know little about the prescriptions they fill or about their customers, and the
indifferent clerks who simply pass the time until they clock out, not to
mention the endless, impatient and often rude line of customers, the place is a
madhouse, particularly near rush hour, when someone inevitably will announce
loudly and aggressively, “There’s a line waiting.” Getting a prescription
filled in this place reminds me of Godot’s absurdist drama, where one simply
waits, only to find out in the end that the store is out of stock or that one
has the improper insurance authorization and that one is inevitably condemned
to come back and wait in line again.
In resignation, I finally decide to check out a spanking new enormous
drugstore, part of the same chain that recently opened up two blocks north.
To my surprise, I find a pleasant young woman who greets me at the counter,
with a bright smile that lights up her face. “Hello, can I help you,” she says
in a friendly and cordial manner.
I am relieved to come across her in this city where no one ever seems to
smile and shopkeepers no longer say "Hello."
“Can you fill this prescription now?” is my inevitable query.
“Of course we can,” she says, noting my fatigue and distress, as she steps
away to consult with the pharmacist, and completes the process within a few
minutes. The simple courtesy of this gentle and slender young pharmacy clerk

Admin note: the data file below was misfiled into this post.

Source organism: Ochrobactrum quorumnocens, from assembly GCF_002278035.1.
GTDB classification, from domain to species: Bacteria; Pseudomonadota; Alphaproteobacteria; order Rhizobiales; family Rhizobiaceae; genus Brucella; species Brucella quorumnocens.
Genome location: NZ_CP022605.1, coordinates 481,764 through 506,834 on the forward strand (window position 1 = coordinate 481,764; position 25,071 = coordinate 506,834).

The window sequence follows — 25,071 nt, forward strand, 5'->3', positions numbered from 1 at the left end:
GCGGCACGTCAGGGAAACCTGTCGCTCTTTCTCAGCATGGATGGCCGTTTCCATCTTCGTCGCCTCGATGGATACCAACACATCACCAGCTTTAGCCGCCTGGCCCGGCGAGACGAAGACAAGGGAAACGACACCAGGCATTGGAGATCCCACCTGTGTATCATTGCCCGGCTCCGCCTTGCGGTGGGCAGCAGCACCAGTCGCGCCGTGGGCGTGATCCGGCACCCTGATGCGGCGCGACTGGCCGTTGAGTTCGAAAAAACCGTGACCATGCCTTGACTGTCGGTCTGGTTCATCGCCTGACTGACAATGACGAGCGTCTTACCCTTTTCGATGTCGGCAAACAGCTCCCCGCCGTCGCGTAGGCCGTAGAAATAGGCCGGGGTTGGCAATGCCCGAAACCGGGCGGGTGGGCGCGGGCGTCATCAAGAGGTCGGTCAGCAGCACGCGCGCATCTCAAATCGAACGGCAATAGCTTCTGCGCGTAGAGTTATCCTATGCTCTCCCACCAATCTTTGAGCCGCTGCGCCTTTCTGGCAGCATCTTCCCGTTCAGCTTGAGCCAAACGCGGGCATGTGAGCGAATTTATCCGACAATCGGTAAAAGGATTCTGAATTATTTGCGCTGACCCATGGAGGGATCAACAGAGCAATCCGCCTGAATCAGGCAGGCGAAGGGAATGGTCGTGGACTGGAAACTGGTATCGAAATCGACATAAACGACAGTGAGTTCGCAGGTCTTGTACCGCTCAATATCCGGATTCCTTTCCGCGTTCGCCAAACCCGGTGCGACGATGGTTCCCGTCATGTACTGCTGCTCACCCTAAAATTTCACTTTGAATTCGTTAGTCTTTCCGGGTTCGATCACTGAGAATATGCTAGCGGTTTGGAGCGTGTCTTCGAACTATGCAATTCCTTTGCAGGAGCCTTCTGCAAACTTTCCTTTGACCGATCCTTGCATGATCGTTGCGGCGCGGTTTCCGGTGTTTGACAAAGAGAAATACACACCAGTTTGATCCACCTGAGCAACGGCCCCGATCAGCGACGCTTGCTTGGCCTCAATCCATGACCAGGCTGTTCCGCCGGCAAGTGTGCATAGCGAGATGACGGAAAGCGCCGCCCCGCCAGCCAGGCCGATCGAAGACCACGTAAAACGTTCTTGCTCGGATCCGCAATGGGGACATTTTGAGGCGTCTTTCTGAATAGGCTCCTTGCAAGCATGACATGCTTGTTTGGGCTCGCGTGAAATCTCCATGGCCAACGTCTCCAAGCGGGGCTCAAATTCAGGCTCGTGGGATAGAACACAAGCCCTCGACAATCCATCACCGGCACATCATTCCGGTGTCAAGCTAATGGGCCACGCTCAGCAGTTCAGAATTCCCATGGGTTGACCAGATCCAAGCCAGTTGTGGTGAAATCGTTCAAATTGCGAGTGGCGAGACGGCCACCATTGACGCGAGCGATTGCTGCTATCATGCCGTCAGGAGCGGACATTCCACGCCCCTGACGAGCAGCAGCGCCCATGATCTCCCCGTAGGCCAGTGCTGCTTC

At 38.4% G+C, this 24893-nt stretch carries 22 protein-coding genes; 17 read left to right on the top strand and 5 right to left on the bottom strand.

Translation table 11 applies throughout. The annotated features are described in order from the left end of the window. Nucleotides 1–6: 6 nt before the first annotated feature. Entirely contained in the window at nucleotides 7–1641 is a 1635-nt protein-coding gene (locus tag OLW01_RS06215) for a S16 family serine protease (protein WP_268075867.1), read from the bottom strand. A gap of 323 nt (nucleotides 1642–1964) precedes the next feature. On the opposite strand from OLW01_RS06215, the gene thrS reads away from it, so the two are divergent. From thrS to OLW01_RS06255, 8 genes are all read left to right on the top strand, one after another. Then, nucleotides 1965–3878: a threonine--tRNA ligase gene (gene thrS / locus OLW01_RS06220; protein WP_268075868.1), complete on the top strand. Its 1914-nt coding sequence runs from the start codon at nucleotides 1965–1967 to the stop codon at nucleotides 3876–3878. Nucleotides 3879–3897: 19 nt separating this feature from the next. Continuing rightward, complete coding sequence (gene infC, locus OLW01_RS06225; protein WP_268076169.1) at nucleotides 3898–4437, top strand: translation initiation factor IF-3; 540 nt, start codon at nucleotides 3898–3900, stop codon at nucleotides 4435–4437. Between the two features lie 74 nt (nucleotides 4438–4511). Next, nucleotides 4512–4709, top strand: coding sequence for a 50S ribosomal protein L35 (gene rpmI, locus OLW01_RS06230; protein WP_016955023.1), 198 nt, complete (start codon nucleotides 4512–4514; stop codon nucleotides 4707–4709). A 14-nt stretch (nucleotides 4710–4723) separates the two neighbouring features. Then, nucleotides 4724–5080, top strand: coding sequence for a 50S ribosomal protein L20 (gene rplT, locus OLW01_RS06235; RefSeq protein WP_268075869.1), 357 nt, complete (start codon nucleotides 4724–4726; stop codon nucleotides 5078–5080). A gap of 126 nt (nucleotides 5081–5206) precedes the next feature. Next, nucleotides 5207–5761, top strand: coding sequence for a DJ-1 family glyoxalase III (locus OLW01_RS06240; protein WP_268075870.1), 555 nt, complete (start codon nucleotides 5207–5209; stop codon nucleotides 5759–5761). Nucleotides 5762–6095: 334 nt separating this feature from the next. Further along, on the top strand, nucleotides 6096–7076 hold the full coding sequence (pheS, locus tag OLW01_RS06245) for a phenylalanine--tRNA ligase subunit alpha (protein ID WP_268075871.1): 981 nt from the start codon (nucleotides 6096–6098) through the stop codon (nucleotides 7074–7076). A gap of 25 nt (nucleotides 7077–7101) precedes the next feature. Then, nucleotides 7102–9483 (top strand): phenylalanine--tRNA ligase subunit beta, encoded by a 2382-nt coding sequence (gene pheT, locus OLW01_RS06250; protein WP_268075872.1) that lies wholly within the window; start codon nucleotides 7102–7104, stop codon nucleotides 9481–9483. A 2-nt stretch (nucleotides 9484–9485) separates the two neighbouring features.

makes me want to return.
Her name is Mariah.
"How are you doing?” she greets me in a dignified and respectful way the
next time I see her, actually addressing me by my name.
I looked up at her, amazed. In this era of indifferent service, she has won
my loyalty. I even ask her what her hours are, and jot them down, in order to
make my life in this city of strangers simpler. I am certainly hoping she stays
there for a while.
Sure enough, when I later look up this pharmacy online in “Yelp,” one
reviewer gives it 5 stars. “Pretty implausible,” the reviewer says sardonically
about giving a store of this particular chain -- that New Yorkers love to hate
-- a 5-star rating, “except that the staff (at the drugstore counter) is so
helpful and fantastic they make up for the ‘irritation’ of shopping there.”
I guess that goes to say that a small thing like a person doing his or her
job with courtesy and concern even at a counter now incongruously delegated to
the back of a megastore does indeed make a real difference.